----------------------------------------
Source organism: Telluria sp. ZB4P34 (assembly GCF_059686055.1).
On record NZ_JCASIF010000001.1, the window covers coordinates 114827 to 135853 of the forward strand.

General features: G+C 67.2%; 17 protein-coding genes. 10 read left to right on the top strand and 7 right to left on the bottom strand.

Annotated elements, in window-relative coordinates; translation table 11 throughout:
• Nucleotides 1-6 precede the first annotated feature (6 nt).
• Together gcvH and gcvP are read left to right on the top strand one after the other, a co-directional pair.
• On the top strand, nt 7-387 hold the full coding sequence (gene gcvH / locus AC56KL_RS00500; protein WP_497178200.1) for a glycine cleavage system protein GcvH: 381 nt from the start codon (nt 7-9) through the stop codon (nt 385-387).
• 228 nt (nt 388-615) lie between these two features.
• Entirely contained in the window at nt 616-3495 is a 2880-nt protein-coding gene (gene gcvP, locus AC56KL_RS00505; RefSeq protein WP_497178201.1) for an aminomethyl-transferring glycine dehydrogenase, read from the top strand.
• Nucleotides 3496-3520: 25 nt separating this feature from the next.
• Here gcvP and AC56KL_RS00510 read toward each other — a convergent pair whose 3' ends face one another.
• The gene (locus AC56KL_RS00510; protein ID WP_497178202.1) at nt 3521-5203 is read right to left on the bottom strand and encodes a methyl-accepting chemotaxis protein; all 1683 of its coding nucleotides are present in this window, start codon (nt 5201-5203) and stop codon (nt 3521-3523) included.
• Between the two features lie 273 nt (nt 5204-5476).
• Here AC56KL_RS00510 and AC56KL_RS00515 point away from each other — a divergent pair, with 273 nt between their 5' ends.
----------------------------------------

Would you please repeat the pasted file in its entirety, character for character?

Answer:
Source organism: Telluria sp. ZB4P34 (assembly GCF_059686055.1).
On record NZ_JCASIF010000001.1, the window covers coordinates 114827 to 135853 of the forward strand.

General features: G+C 67.2%; 17 protein-coding genes. 10 read left to right on the top strand and 7 right to left on the bottom strand.

Annotated elements, in window-relative coordinates; translation table 11 throughout:
• Nucleotides 1-6 precede the first annotated feature (6 nt).
• Together gcvH and gcvP are read left to right on the top strand one after the other, a co-directional pair.
• On the top strand, nt 7-387 hold the full coding sequence (gene gcvH / locus AC56KL_RS00500; protein WP_497178200.1) for a glycine cleavage system protein GcvH: 381 nt from the start codon (nt 7-9) through the stop codon (nt 385-387).
• 228 nt (nt 388-615) lie between these two features.
• Entirely contained in the window at nt 616-3495 is a 2880-nt protein-coding gene (gene gcvP, locus AC56KL_RS00505; RefSeq protein WP_497178201.1) for an aminomethyl-transferring glycine dehydrogenase, read from the top strand.
• Nucleotides 3496-3520: 25 nt separating this feature from the next.
• Here gcvP and AC56KL_RS00510 read toward each other — a convergent pair whose 3' ends face one another.
• The gene (locus AC56KL_RS00510; protein ID WP_497178202.1) at nt 3521-5203 is read right to left on the bottom strand and encodes a methyl-accepting chemotaxis protein; all 1683 of its coding nucleotides are present in this window, start codon (nt 5201-5203) and stop codon (nt 3521-3523) included.
• Between the two features lie 273 nt (nt 5204-5476).
• Here AC56KL_RS00510 and AC56KL_RS00515 point away from each other — a divergent pair, with 273 nt between their 5' ends.